Wednesday, July 25, 2012

Circles for Rice Update | by Kelly Downing

You might recall I had a wedding to attend on July 7. On Monday, July 9, I flew to China for the rest of the month. Among other duties, I met with researchers at Ningxia University, who are working with us to study the implementation of center pivot rice in their province. Like the USA, China is faced with some significant challenges in the water resources arena, and they are keenly interested in finding ways to conserve water use and improve irrigation efficiency.
Fertility problems
My visit to Ningxia began on July 18, with a visit to the center pivot rice field established this spring. I must be blunt: it is a disappointing field. This field has seemed star-crossed from the beginning. There were delays in ordering and, as a result, installing the center pivot, and further delays in getting power and water supplied to it, so planting was delayed. Finally, the farmer temporarily abandoned the idea in favor of just getting the crop in the ground; he planted and flooded the crop as in his typical operation. There have also been problems with weed control and fertility (see photo).
As a result, we do not expect great results at harvest. The crop has not quite reached panicle differentiation, so some of my co-workers stayed a couple of extra days to help install and operate a chemigation unit, to apply some N fertilizer. Also, there was a crew hand-weeding the field (see photo), so nobody has completely given up. Mainly, we are using the problems experienced this year to guide our efforts toward success in 2013.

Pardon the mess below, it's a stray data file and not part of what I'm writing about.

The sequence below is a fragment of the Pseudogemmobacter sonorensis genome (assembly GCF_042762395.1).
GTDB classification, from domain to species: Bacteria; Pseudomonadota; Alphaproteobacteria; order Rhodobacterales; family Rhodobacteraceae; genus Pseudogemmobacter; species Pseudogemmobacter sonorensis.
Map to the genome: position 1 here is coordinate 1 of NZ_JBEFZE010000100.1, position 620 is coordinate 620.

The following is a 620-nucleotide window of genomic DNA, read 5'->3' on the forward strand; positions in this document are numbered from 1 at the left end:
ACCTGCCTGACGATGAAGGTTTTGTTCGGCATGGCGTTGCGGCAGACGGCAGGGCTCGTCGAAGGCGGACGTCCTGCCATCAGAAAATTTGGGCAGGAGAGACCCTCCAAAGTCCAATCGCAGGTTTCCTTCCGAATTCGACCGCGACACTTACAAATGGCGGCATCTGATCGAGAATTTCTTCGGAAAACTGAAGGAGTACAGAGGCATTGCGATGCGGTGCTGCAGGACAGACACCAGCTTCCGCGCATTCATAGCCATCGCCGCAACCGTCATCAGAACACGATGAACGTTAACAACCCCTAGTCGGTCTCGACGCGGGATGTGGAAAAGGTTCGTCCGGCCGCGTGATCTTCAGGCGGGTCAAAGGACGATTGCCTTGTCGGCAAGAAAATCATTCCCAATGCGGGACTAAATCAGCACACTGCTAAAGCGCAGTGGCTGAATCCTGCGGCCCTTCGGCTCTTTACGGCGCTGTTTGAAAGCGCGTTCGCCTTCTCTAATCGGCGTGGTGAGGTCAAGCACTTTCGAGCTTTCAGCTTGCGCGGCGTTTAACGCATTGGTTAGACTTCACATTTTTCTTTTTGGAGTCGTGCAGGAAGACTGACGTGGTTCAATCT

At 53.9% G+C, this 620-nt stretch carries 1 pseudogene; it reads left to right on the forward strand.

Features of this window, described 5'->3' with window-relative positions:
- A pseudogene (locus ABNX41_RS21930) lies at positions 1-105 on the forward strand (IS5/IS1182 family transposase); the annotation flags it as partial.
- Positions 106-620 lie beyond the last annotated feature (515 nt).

We did have a good meeting, to discuss what went wrong and begin the process of correcting the problems for next year. I think the take-home lesson here is: seldom do we succeed in our first attempt at anything. That’s why babies start learning to walk while they are still in diapers—it gives them a cushion to land on when they fall during their early attempts! So, we are not too discouraged, because we can learn and improve. However, the caveat is: we MUST learn from our mistakes.
Hand weeding field
It is said that wisdom comes with age. However, that is not necessarily true—I know some people who prove that sometimes age comes alone. So, the burden is on the team to identify and rectify the issues that led to a disappointing result this year. This project is a collaborative effort between the university, the local government and the farmer, so one of their challenges will be to establish an effective, efficient management system to improve performance. The good news is that motivated, intelligent people who work together can accomplish great things.
I have a couple of other things to attend to this week here in China, before heading home. I am helping to host some Brazilian rice researchers the first week of August, in Arkansas and Missouri. I hope to see you at our field day on August 7 near Neelyville, Missouri. 
If you have been reading these postings, introduce yourself!  Have a great week, and watch out for heat stroke!